This Beaune-based domaine is one of the largest and most venerable in Burgundy. It was founded in 1731 by Michel Bouchard as a textile sales and distribution company. But twenty years later Michel’s son Joseph acquired vineyards in Volnay in the famous Les Caillerets climat and started producing wine. Over the centuries the family continued to acquire exceptional vineyards throughout the Côte d’Or. For nine generations the Bouchard family ran the estate, creating notable wines, and ran their own negociant business. In 1986 the Bouchards built a new state-of-the-art facility and in 1995 they sold the estate to the French Champagne house Joseph Henriot. With more than 300 acres of vineyards in various parts of Burgundy, Bouchard Pere et Fils produces Grand Crus, Premiers Crus and other wines. It makes red and white Burgundies and is especially well-known for Grand Cru Chardonnays.
Pernand-Vergelesses is an 870-acre appellation sometimes overshadowed by its famous neighbor to the east, Aloxe-Corton. Depending on the time of the day, Le Montagne de Corton literally casts a shadow over of the village of Pernand-Vergelesses, which has fewer than 400 people. Pernand-Vergelesses appellation wines can be red or white, and its most renowned wines are the Grand Crus it shares with its neighbor Aloxe-Corton. About 25% of the Grand Cru vineyard Corton-Charlemagne is within the Pernand-Vergelesses appellation. There are six Premiers Crus, they produce much of the wine of Pernand-Vergelesses and nearly 75% of what they produce is Pinot Noir. Many of the vineyards face northeast, meaning that inhospitable weather can be particularly challenging for growers. Robert M. Parker Jr. notes “in good vintages a top Premier Cru Pernand-Vergelesses will be a relatively rich, rustic, concentrated wine that is often compared to that of its nearby neighbor, Savigny-Lès-Beaune.”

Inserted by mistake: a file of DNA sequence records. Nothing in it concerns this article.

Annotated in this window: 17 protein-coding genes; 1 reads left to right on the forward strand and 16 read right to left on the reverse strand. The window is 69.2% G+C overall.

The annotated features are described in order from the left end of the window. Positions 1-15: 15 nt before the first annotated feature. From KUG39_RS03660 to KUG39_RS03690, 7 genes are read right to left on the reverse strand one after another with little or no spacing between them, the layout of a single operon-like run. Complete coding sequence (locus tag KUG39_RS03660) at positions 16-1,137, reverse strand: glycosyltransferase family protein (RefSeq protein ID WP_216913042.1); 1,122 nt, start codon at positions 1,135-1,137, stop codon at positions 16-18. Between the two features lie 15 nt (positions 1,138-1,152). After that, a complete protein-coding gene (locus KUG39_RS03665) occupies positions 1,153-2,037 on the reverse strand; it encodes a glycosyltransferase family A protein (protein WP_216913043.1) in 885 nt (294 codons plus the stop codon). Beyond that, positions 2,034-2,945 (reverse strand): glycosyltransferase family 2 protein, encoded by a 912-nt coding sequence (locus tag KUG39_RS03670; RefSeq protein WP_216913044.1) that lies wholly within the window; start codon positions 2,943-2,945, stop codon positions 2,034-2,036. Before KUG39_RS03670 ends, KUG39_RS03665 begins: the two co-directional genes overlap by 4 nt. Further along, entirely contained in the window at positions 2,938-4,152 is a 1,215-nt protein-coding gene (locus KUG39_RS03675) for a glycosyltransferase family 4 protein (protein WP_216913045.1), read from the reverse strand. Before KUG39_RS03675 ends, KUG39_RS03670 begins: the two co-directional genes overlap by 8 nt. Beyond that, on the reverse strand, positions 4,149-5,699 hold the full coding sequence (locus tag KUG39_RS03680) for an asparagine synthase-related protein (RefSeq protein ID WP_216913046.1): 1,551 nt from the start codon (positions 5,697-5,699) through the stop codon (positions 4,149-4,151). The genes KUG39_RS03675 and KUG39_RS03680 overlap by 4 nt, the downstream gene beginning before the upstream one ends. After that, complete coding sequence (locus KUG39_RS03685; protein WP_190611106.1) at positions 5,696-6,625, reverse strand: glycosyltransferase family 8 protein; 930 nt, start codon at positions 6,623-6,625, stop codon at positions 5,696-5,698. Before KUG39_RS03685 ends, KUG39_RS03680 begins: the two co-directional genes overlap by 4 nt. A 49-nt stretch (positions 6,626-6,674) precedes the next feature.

This red wine is relatively light and can pair with a wide variety of foods. The grape prefers cooler climates and the wine is most often associated with Burgundy, Champagne and the U.S. west coast. Regional differences make it nearly as fickle as it is flexible.